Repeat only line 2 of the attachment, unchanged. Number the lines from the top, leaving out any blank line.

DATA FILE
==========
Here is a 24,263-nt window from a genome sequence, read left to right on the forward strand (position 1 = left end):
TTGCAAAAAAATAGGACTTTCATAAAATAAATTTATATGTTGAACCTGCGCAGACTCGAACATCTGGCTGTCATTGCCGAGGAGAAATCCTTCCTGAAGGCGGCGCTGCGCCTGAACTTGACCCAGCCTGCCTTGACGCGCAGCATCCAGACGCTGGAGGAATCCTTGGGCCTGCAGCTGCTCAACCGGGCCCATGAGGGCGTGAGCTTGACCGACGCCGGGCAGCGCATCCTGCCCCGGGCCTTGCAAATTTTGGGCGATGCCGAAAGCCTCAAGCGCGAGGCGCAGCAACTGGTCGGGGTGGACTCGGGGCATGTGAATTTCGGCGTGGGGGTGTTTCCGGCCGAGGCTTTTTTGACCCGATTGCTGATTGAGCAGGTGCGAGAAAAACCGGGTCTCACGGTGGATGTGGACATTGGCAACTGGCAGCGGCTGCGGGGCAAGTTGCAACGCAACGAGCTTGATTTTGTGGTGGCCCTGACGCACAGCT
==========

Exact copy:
TTGCAAAAAAATAGGACTTTCATAAAATAAATTTATATGTTGAACCTGCGCAGACTCGAACATCTGGCTGTCATTGCCGAGGAGAAATCCTTCCTGAAGGCGGCGCTGCGCCTGAACTTGACCCAGCCTGCCTTGACGCGCAGCATCCAGACGCTGGAGGAATCCTTGGGCCTGCAGCTGCTCAACCGGGCCCATGAGGGCGTGAGCTTGACCGACGCCGGGCAGCGCATCCTGCCCCGGGCCTTGCAAATTTTGGGCGATGCCGAAAGCCTCAAGCGCGAGGCGCAGCAACTGGTCGGGGTGGACTCGGGGCATGTGAATTTCGGCGTGGGGGTGTTTCCGGCCGAGGCTTTTTTGACCCGATTGCTGATTGAGCAGGTGCGAGAAAAACCGGGTCTCACGGTGGATGTGGACATTGGCAACTGGCAGCGGCTGCGGGGCAAGTTGCAACGCAACGAGCTTGATTTTGTGGTGGCCCTGACGCACAGCT